I used to have phrases like ‘Be Brave’ and ‘Go Further Than You Think You Can’ above my desk. I had one on the door to my office and it just said, ‘Go back!’. So when I’d think, I can’t do this, I’m getting out of here, I’d see the sign that said – Go back!
Target word count per day or as it comes?
The early stages of writing a novel tends to be more scattered, but once it’s going, once I’m in the meat of writing a novel then I tend to do a thousand words a day. I get very organised and I draw up charts and see how many words I do each day, then add up how much I’ve done at the end of the week.
"Writing ... is a physical act."
Pen or Keyboard?
I love notebooks, pencils and pens. I love scribbling and all the tools and toys available to us. But I don’t hand write the manuscripts.
When I get stuck, I get out the blank page notebooks. There’s something quite physical about using the arm, using the hand. Pencil on paper releases something that can’t be released straight onto the screen. Writing is not just to do with the brain, it’s a physical act.
Music or silence?
Silence. I try music but every time, I think, nah – turn it off. Even music that I love, I can’t do it. I have listened to Arvo Part and that seemed to not interfere too much. There was something about him that helps you to get into that Zone.
Chocolate or wine?
I cannot drink when I’m writing. Even if at lunch time I have a smidgen of alcohol, that’s the day finished for writing. A nibble of chocolate helps a writer, but apples and tea, they're for me.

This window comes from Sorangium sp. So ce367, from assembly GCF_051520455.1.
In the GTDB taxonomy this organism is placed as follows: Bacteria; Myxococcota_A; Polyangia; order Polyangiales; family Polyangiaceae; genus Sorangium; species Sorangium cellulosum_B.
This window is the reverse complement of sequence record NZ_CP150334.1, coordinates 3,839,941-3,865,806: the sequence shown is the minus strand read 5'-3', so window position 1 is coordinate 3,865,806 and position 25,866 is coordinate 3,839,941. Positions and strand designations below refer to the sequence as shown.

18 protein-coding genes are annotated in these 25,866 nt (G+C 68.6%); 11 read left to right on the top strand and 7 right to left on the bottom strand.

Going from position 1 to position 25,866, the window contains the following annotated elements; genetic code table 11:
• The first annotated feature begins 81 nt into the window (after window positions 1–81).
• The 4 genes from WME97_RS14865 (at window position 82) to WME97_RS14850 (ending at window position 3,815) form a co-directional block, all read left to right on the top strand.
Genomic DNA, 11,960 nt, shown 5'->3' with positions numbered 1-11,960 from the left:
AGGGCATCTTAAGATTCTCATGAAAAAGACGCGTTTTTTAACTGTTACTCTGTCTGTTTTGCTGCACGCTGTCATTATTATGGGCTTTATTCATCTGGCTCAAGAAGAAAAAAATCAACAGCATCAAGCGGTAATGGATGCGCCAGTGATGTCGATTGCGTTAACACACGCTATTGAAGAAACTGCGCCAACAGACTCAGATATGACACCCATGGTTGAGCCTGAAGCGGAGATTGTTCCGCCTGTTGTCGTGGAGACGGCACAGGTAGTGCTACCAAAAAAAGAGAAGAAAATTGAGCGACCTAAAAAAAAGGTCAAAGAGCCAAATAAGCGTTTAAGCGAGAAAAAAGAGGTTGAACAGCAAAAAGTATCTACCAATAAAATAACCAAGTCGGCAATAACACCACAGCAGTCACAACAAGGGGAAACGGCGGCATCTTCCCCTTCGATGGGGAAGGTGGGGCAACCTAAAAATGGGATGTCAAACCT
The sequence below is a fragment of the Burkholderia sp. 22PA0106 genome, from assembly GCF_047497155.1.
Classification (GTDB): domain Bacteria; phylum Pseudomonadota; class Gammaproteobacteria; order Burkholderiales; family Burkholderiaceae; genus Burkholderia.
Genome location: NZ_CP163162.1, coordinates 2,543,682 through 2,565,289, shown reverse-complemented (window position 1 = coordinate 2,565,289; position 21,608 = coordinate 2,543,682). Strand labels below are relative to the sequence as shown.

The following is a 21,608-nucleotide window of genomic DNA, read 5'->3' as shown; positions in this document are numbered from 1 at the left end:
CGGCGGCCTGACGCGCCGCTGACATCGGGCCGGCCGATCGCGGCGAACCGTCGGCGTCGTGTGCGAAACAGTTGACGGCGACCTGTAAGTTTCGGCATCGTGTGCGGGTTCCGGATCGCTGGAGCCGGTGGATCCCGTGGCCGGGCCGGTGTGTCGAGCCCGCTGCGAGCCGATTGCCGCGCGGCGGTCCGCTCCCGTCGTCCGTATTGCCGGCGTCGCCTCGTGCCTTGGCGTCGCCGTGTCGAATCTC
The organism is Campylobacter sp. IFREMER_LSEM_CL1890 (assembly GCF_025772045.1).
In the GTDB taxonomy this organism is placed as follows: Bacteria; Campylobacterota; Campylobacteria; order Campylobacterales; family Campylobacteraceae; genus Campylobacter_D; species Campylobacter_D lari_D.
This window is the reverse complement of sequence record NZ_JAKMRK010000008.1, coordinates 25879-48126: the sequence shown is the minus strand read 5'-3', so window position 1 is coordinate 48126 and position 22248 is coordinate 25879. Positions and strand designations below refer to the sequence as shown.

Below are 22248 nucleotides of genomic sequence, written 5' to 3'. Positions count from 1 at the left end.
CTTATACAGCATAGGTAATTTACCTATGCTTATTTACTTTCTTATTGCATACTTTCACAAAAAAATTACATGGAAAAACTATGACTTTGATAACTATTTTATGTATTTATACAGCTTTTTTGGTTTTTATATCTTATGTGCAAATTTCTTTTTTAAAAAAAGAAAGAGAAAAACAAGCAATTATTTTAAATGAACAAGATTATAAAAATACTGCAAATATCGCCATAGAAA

Perspiration or inspiration?
Both. It’s bringing the two together. Opening up the mind and allowing it to bring all kinds of weird and whacky ideas, but then working hard, banging away and not giving up. You have to keep going and have a thick skin. It’s the two together. It has to be.
To get into the Zone, do you use any techniques or triggers? Anything truly weird and eccentric?
I don’t really, but I am conscious that I do a lot of fiddling about before I settle down to write. It might be doing a bit of doodling. I’ve just bought myself a set of lovely coloured pencils, so sketching around, allowing the mind to open, it helps you get to that focus, to that place. And then you start.
Do you ever hear your character’s voice in your head?
Yes, I do. Sometimes I can tell when a novel needs to be written because the characters keep chattering away at the back of my head, my turn, my turn!
I’ll wake up thinking about a novel or a particular character. The two voices that were strongest talking in my head was Mina, from My Name is Mina and Billy from The True Tale of the Monster Billy Dean. Billy just wouldn’t shut up!
"Be Imperfect. Accept your imperfections."
If there’s one key piece of advice, one gem of wisdom about the craft of writing, be it character development, re-writing or plot vs story, what would that be?
Sit down and do it. Don’t be scared. Don’t be put off by all the great books. Be imperfect. Accept your imperfections. If you were perfect, you wouldn’t have to write.